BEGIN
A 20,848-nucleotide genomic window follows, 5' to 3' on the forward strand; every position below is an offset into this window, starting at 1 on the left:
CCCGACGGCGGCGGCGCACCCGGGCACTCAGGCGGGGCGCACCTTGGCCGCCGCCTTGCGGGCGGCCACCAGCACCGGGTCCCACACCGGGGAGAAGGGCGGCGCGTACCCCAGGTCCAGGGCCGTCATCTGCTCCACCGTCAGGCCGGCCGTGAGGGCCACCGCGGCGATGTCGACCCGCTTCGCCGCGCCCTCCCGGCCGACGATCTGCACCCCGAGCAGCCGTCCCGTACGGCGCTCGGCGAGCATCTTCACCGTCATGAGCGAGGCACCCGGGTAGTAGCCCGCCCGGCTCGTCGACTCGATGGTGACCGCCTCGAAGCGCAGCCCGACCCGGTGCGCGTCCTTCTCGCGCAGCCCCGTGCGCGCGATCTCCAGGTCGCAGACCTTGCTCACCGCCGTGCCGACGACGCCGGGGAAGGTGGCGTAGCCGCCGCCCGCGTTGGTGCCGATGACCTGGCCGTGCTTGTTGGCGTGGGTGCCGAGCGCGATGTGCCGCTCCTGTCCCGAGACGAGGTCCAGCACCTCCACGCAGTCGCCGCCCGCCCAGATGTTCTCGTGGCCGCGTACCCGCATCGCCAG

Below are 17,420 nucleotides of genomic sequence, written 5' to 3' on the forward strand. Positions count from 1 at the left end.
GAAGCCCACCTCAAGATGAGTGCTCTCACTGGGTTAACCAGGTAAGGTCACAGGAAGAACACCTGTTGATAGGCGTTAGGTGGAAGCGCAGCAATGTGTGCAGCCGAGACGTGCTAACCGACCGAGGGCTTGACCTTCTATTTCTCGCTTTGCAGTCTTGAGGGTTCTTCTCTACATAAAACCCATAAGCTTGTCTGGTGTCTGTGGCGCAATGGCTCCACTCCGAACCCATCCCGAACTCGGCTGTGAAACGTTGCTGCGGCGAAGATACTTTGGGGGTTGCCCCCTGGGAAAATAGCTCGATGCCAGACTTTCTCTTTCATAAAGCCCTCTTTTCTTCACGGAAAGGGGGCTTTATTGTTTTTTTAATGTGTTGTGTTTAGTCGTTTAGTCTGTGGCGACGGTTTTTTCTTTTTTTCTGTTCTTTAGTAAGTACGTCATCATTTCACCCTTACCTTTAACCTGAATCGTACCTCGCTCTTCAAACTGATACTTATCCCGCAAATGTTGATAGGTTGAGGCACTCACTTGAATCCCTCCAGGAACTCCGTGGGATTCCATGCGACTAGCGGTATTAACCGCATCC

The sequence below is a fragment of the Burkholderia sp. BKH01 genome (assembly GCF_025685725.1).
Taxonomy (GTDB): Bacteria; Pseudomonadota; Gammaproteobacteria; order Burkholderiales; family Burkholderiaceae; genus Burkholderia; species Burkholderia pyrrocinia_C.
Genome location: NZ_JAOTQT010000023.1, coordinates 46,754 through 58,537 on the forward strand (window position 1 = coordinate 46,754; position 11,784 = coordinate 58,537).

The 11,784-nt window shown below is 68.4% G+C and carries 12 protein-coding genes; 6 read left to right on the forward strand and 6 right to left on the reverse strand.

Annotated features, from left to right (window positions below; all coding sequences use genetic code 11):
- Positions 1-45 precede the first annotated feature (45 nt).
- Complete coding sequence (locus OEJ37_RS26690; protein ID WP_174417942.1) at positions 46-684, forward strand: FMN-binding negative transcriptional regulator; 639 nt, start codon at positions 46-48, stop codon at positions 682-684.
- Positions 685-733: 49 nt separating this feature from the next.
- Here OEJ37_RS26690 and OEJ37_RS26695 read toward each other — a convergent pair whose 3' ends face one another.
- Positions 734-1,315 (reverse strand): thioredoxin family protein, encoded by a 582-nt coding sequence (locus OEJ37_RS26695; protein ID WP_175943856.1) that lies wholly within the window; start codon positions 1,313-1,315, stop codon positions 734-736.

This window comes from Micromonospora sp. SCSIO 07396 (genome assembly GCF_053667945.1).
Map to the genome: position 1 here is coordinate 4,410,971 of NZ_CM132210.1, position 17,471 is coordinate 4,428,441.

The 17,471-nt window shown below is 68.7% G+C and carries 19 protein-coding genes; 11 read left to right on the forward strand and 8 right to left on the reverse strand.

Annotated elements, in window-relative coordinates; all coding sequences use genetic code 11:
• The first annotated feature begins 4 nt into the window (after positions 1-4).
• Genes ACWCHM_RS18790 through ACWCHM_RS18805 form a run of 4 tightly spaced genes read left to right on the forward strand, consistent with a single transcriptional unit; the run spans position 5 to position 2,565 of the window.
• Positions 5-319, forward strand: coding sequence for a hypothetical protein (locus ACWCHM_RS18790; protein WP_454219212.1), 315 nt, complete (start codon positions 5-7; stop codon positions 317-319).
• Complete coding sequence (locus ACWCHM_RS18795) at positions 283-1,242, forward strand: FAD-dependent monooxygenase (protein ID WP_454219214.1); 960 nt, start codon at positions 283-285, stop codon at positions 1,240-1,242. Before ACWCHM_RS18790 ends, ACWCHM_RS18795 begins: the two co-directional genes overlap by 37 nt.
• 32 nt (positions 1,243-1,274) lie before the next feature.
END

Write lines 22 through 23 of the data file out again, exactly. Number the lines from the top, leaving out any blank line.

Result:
• Complete coding sequence (locus ACWCHM_RS18795) at positions 283-1,242, forward strand: FAD-dependent monooxygenase (protein ID WP_454219214.1); 960 nt, start codon at positions 283-285, stop codon at positions 1,240-1,242. Before ACWCHM_RS18790 ends, ACWCHM_RS18795 begins: the two co-directional genes overlap by 37 nt.
• 32 nt (positions 1,243-1,274) lie before the next feature.